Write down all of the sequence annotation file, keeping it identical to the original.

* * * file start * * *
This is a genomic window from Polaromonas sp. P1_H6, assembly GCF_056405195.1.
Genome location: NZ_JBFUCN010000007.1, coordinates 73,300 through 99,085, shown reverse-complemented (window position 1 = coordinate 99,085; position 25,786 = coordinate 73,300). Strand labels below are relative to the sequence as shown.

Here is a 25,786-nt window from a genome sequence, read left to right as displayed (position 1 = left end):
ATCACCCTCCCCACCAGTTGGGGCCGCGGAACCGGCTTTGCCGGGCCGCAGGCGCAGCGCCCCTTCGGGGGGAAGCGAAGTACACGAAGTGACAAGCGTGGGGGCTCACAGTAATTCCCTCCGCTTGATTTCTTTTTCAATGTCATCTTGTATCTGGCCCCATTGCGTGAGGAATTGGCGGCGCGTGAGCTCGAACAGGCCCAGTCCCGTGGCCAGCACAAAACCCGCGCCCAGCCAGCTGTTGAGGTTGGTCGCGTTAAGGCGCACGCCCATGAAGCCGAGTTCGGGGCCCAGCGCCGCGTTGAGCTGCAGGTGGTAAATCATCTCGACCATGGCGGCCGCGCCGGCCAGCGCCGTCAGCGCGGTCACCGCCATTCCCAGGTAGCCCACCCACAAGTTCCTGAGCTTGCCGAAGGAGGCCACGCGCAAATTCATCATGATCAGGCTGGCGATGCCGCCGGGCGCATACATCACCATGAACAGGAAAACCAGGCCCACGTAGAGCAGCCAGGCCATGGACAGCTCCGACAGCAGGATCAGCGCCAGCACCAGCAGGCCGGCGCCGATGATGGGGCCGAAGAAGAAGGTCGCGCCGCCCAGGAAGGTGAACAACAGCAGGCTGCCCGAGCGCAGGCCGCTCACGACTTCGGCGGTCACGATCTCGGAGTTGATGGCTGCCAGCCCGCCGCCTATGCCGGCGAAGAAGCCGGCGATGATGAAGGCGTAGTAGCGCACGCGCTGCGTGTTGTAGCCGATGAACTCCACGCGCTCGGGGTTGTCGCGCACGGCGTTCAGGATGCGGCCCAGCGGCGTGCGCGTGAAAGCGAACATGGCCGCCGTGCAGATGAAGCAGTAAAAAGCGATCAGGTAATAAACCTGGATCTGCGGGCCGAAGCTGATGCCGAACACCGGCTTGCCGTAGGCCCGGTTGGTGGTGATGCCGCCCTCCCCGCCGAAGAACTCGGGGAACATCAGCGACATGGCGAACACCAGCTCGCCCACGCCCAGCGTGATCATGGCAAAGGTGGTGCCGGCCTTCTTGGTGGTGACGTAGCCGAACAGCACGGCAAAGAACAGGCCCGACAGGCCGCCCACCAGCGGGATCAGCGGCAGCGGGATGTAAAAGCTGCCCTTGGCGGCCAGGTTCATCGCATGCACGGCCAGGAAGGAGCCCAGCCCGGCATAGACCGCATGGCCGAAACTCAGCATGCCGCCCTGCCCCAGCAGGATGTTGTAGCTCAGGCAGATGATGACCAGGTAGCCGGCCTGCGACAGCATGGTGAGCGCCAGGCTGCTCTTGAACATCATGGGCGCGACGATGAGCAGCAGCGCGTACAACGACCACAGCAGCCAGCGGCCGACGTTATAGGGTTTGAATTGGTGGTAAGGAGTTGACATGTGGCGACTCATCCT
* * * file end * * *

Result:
This is a genomic window from Polaromonas sp. P1_H6, assembly GCF_056405195.1.
Genome location: NZ_JBFUCN010000007.1, coordinates 73,300 through 99,085, shown reverse-complemented (window position 1 = coordinate 99,085; position 25,786 = coordinate 73,300). Strand labels below are relative to the sequence as shown.

Here is a 25,786-nt window from a genome sequence, read left to right as displayed (position 1 = left end):
ATCACCCTCCCCACCAGTTGGGGCCGCGGAACCGGCTTTGCCGGGCCGCAGGCGCAGCGCCCCTTCGGGGGGAAGCGAAGTACACGAAGTGACAAGCGTGGGGGCTCACAGTAATTCCCTCCGCTTGATTTCTTTTTCAATGTCATCTTGTATCTGGCCCCATTGCGTGAGGAATTGGCGGCGCGTGAGCTCGAACAGGCCCAGTCCCGTGGCCAGCACAAAACCCGCGCCCAGCCAGCTGTTGAGGTTGGTCGCGTTAAGGCGCACGCCCATGAAGCCGAGTTCGGGGCCCAGCGCCGCGTTGAGCTGCAGGTGGTAAATCATCTCGACCATGGCGGCCGCGCCGGCCAGCGCCGTCAGCGCGGTCACCGCCATTCCCAGGTAGCCCACCCACAAGTTCCTGAGCTTGCCGAAGGAGGCCACGCGCAAATTCATCATGATCAGGCTGGCGATGCCGCCGGGCGCATACATCACCATGAACAGGAAAACCAGGCCCACGTAGAGCAGCCAGGCCATGGACAGCTCCGACAGCAGGATCAGCGCCAGCACCAGCAGGCCGGCGCCGATGATGGGGCCGAAGAAGAAGGTCGCGCCGCCCAGGAAGGTGAACAACAGCAGGCTGCCCGAGCGCAGGCCGCTCACGACTTCGGCGGTCACGATCTCGGAGTTGATGGCTGCCAGCCCGCCGCCTATGCCGGCGAAGAAGCCGGCGATGATGAAGGCGTAGTAGCGCACGCGCTGCGTGTTGTAGCCGATGAACTCCACGCGCTCGGGGTTGTCGCGCACGGCGTTCAGGATGCGGCCCAGCGGCGTGCGCGTGAAAGCGAACATGGCCGCCGTGCAGATGAAGCAGTAAAAAGCGATCAGGTAATAAACCTGGATCTGCGGGCCGAAGCTGATGCCGAACACCGGCTTGCCGTAGGCCCGGTTGGTGGTGATGCCGCCCTCCCCGCCGAAGAACTCGGGGAACATCAGCGACATGGCGAACACCAGCTCGCCCACGCCCAGCGTGATCATGGCAAAGGTGGTGCCGGCCTTCTTGGTGGTGACGTAGCCGAACAGCACGGCAAAGAACAGGCCCGACAGGCCGCCCACCAGCGGGATCAGCGGCAGCGGGATGTAAAAGCTGCCCTTGGCGGCCAGGTTCATCGCATGCACGGCCAGGAAGGAGCCCAGCCCGGCATAGACCGCATGGCCGAAACTCAGCATGCCGCCCTGCCCCAGCAGGATGTTGTAGCTCAGGCAGATGATGACCAGGTAGCCGGCCTGCGACAGCATGGTGAGCGCCAGGCTGCTCTTGAACATCATGGGCGCGACGATGAGCAGCAGCGCGTACAACGACCACAGCAGCCAGCGGCCGACGTTATAGGGTTTGAATTGGTGGTAAGGAGTTGACATGTGGCGACTCATCCT